4 out of 5
Several years back, I was watching a police procedural-type of TV show in which the lead female character remarked something to the effect of every woman, at some point, fearing that a man close to them may kill them. Boyfriend; acquaintance; husband. This wasn’t the first time I’d heard that, but I recall the repetition of it struck me moreso, as did confirming the sentiment amongst friends. I reflected on my own behaviors: a stereotypical emotionally-reserved male, priding myself (for whatever reason) on my generally logical approach to things, shamefully recalling those times when emotional reservations and logic hadn’t tamped my anger. Nothing flagrant, as I recall it, but nonetheless: I remember throwing something at a bed one time and registering the instant change in the face of the person I was then arguing with, realizing that – very simply – I was capable of throwing something, and what else that could mean. And these are only the events which stick out for me – only those potentially affected could tell me about things that completely passed me by as harmless, or “normal.”
Mothers, Tell Your Daughts is Bonnie Jo Campbell’s collection of short stories of women, operating in such a world where men can suddenly become the types to throw something, or to abuse, or to rape, and rather where “suddenly” seems to be more the due course of things. However, I don’t read it as an anti-male diatribe of any sorts, nor is it exactly suggesting an #allmen paradigm. It’s… more open-ended then that, and that makes it more devastating.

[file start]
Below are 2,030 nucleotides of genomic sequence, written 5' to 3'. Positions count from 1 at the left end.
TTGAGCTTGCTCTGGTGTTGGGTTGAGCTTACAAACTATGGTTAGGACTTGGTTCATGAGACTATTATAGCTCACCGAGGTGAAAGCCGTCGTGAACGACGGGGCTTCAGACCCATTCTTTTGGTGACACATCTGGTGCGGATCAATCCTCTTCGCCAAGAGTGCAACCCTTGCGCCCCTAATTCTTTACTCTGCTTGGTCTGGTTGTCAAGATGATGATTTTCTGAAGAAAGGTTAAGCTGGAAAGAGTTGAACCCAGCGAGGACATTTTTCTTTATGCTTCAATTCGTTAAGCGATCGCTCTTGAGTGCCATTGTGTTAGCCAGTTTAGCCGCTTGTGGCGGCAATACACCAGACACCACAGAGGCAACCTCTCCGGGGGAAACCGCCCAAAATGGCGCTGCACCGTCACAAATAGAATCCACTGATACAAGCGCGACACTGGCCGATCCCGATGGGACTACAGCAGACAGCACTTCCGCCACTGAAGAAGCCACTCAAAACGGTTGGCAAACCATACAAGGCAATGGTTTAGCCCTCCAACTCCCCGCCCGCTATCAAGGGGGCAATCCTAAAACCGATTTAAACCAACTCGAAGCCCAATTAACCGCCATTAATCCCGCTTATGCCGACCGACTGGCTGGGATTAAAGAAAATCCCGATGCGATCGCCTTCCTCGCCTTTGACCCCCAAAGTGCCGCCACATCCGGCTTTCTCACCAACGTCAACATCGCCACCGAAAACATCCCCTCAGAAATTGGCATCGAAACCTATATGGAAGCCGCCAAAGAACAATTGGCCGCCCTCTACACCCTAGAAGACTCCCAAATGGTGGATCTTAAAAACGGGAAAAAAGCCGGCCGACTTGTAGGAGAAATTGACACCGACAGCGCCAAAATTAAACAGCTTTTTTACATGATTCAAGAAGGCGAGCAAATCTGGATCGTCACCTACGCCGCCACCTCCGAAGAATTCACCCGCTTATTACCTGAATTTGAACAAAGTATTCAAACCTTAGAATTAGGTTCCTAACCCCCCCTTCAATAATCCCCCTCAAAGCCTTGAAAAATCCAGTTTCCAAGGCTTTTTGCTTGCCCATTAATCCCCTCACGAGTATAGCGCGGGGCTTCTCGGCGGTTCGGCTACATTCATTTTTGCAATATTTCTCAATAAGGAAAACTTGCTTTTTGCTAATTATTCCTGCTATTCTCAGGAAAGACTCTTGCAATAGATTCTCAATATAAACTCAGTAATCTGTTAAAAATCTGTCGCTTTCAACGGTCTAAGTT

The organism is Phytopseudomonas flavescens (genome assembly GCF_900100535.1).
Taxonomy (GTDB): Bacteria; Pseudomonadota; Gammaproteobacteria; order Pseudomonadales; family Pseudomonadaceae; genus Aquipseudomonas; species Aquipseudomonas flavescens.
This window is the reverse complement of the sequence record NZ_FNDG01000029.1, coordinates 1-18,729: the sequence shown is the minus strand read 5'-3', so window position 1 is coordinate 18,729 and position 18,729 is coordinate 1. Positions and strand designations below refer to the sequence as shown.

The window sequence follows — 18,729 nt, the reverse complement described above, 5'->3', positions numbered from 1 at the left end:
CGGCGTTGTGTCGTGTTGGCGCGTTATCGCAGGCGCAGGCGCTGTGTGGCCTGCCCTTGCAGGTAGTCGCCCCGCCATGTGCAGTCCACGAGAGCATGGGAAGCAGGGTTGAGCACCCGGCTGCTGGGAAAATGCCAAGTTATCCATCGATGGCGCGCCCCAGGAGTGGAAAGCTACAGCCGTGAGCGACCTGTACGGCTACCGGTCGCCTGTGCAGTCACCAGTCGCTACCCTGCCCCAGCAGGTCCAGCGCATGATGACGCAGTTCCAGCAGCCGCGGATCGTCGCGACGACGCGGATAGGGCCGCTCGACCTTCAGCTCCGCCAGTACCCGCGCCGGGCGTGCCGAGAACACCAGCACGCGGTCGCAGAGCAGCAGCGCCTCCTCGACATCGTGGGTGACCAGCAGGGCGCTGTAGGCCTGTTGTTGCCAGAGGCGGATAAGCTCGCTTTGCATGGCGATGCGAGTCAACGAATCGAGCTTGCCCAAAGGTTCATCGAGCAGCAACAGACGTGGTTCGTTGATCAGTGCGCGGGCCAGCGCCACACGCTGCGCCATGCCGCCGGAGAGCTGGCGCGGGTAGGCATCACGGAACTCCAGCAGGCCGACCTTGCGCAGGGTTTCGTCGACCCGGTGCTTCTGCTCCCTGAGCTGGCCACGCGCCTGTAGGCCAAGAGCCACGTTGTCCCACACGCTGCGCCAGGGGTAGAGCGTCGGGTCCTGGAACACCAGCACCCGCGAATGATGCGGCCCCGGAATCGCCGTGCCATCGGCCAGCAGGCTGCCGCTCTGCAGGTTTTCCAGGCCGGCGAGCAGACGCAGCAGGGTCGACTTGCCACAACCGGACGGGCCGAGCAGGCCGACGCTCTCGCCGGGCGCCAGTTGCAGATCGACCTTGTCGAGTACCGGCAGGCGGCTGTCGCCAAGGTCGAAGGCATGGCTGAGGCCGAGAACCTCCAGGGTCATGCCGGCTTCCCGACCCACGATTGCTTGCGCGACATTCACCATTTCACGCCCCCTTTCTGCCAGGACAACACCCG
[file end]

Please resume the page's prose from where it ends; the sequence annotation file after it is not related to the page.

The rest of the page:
The women narrators of these stories, by and large, have experienced all sorts of abuse – emotional, physical – and often men are involved, and often men do show their hands as shallow, led-by-sex creatures, but these women aren’t victims of that: they are humans, all equally flawed in their own ways. Sometimes they don’t “realize” it, and the effectiveness of the story – as in the title story – comes from how deeply immersed a narrator is in their life, and in accepting that things are just “how they are,” juxtaposed against their daughter’s (or sister’s, or friend’s) point of view that things can change; that things can be different. Sometimes the narrators chide themselves for not making those changes; sometimes they rage against those subjecting them to such things.
As a man, it’s as sobering as the sentiment with which I started: realizing how easy it is for a “nice guy” to not be that, and how poorly our society provides the tools or agency for that to be addressed. But it’s also a larger lesson about the need for learning and listening and growing at all levels, not just on the penised side of things. The dual meaning of the title: to impart lessons to your children, but also to talk to them. To talk about these confusing feelings – the need for companionship that can be bundled with fear of those comforting; the universe of unknowns.
Because Campbell’s stories in ‘Mothers’ were written at various points and then collected, there’s definitely some structural repetition: narrators relate some slice of their life, and a source of their anxieties – often male, directly or indirectly – comes to the fore. The utter miseries that are related can become emotionally exhausting. But there are so many different approaches to the material – so many different ways of exploring these relationships, between women, women and men, mothers and daughters, fathers and daughters, and with ourselves – that that’s not to say that these stories don’t all offer immensely impactful and important elements, and should give any reader something to chew on, and hopefully talk about.